@Als, yes it's for scope. Here, I used the same wordings used in question. –  iammilind Nov 16 '12 at 12:08

Difference is static variables are those variables: which allows a value to be retained from one call of the function to another. But in case of local variables the scope is till the block/ function lifetime.

For Example:

#include <stdio.h>

void func() {
    static int x = 0; // x is initialized only once across three calls of func()
    printf("%d\n", x); // outputs the value of x
    x = x + 1;
}

int main(int argc, char * const argv[]) {
    func(); // prints 0
    func(); // prints 1
    func(); // prints 2
    return 0;
}
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static is a heavily overloaded word in C and C++. static variables in the context of a function are variables that hold their values between calls. They exist for the duration of the program.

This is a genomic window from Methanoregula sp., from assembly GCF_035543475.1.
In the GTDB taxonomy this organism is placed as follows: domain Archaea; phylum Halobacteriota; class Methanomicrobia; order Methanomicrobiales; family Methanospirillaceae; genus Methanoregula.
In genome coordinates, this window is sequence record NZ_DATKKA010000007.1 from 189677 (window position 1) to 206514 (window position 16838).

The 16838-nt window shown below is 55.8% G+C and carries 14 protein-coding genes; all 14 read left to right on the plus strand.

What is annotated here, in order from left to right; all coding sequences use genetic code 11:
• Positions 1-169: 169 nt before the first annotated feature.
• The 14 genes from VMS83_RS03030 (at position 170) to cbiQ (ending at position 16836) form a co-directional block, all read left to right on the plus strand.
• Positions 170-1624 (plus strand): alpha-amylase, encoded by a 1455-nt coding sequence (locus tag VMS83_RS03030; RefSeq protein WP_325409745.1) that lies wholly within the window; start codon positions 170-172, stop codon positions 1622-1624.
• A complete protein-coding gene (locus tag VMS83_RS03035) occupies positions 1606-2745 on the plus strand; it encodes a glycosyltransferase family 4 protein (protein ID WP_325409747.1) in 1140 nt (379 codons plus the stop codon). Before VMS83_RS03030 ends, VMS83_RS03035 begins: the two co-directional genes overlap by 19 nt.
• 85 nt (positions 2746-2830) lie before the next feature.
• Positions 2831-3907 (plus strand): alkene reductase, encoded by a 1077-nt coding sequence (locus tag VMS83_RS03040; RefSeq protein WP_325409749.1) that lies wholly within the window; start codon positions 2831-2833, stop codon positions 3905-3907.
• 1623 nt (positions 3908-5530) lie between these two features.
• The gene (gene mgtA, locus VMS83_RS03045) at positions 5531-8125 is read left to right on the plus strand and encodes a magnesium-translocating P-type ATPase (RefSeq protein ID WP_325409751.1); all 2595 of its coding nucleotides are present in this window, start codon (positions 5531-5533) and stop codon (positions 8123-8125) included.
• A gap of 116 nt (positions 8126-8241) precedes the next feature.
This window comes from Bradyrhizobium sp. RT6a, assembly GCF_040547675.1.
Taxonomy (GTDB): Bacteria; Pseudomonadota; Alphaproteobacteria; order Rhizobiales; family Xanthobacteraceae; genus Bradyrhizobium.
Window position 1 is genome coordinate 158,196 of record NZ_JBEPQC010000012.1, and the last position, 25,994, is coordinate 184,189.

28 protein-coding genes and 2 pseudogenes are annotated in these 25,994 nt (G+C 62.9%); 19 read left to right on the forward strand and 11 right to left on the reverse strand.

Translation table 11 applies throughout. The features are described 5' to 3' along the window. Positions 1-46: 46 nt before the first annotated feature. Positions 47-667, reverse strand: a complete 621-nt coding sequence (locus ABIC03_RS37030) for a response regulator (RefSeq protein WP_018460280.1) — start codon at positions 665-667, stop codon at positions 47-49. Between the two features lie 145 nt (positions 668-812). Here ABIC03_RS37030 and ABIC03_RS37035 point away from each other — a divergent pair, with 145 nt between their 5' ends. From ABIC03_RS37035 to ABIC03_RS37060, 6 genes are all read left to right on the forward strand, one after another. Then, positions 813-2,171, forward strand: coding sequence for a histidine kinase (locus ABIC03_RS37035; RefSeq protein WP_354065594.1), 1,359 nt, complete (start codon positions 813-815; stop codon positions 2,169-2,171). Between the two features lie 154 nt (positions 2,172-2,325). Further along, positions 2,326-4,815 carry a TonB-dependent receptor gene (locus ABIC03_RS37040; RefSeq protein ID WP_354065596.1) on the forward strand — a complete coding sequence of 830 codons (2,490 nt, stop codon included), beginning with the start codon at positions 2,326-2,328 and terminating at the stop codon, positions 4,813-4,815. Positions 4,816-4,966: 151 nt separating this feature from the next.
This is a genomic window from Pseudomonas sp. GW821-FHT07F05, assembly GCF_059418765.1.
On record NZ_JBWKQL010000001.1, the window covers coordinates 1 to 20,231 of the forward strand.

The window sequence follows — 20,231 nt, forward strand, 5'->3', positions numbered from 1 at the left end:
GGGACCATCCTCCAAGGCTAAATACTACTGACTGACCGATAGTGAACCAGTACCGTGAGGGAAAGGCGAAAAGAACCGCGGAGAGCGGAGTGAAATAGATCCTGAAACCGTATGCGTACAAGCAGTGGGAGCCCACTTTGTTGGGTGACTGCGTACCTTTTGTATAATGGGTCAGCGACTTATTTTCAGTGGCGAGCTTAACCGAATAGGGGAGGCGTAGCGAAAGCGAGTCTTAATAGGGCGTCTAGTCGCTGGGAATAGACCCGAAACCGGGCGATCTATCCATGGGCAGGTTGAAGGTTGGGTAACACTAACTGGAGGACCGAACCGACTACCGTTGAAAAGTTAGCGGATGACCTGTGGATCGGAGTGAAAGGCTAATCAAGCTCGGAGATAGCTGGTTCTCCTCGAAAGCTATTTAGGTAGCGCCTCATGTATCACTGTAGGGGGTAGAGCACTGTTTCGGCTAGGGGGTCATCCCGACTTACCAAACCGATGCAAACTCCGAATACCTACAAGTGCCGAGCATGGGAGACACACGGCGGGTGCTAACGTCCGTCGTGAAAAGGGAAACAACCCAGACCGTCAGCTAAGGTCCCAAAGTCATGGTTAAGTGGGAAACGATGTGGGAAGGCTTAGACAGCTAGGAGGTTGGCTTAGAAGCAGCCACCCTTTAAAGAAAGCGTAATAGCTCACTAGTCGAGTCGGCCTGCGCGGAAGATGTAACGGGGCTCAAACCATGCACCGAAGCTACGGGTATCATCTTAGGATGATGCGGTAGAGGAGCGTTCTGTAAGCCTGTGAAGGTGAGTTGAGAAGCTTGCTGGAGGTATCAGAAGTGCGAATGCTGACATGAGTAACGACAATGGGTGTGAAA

local variables persist only for the lifetime of a function or whatever their enclosing scope is. For example:

void foo()
{
    int i, j, k;
    //initialize, do stuff
} //i, j, k fall out of scope, no longer exist

Sometimes this scoping is used on purpose with { } blocks:

{ 
   int i, j, k;
   //...
} //i, j, k now out of scope

global variables exist for the duration of the program.

auto is now different in C and C++. auto in C was a (superfluous) way of specifying a local variable. In C++11, auto is now used to automatically derive the type of a value/expression.